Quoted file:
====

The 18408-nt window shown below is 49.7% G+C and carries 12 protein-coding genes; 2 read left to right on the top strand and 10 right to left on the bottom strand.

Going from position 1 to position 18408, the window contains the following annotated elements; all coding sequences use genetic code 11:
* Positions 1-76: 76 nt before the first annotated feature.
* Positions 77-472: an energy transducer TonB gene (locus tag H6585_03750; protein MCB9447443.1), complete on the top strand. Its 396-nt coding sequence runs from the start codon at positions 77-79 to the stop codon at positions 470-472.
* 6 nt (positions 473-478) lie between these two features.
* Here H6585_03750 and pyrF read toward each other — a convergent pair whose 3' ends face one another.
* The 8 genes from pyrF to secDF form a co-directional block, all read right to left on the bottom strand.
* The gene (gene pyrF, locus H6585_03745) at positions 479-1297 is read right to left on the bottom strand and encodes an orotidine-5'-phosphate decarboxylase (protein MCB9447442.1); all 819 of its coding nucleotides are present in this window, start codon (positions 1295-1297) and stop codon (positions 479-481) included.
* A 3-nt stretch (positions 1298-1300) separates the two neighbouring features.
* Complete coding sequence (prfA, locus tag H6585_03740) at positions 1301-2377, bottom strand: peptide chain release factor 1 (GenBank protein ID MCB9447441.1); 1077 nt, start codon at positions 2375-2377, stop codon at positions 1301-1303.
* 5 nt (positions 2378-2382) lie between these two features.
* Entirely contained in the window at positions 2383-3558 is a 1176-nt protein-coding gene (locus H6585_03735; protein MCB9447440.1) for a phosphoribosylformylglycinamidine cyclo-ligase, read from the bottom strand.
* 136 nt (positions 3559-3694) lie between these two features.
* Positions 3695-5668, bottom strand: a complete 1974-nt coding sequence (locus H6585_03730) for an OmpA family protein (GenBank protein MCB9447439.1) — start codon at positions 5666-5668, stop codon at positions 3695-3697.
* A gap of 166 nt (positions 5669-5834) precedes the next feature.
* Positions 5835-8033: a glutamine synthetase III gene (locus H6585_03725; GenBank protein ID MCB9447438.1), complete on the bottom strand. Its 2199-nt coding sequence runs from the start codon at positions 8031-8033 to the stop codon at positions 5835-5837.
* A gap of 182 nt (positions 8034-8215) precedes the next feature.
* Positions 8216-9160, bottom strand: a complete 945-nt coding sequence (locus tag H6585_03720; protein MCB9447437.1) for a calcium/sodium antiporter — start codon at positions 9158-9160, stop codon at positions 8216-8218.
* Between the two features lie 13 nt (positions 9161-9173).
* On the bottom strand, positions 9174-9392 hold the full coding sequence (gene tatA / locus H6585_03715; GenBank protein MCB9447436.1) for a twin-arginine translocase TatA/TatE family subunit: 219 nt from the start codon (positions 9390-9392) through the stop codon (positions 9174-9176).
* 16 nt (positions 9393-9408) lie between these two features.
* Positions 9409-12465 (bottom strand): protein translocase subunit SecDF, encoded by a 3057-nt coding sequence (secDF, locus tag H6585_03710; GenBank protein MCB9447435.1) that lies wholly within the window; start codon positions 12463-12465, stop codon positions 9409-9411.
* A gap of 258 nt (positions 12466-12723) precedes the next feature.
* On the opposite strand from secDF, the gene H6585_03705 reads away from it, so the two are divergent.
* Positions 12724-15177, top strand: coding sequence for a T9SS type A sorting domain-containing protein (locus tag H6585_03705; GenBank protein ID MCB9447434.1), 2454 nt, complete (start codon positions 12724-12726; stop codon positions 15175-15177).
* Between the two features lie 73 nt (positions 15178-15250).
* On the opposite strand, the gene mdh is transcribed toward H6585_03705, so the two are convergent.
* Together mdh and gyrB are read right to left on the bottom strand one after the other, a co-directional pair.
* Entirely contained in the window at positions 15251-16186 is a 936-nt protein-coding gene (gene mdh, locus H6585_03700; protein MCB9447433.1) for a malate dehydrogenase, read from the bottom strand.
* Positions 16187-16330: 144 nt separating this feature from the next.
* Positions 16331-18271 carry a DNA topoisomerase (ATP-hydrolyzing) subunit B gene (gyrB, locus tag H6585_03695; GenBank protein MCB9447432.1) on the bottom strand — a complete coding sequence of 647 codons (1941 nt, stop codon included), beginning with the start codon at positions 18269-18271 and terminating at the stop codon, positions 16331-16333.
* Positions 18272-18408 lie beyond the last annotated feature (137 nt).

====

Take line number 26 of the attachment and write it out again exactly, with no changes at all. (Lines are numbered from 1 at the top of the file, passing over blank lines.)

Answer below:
* Between the two features lie 73 nt (positions 15178-15250).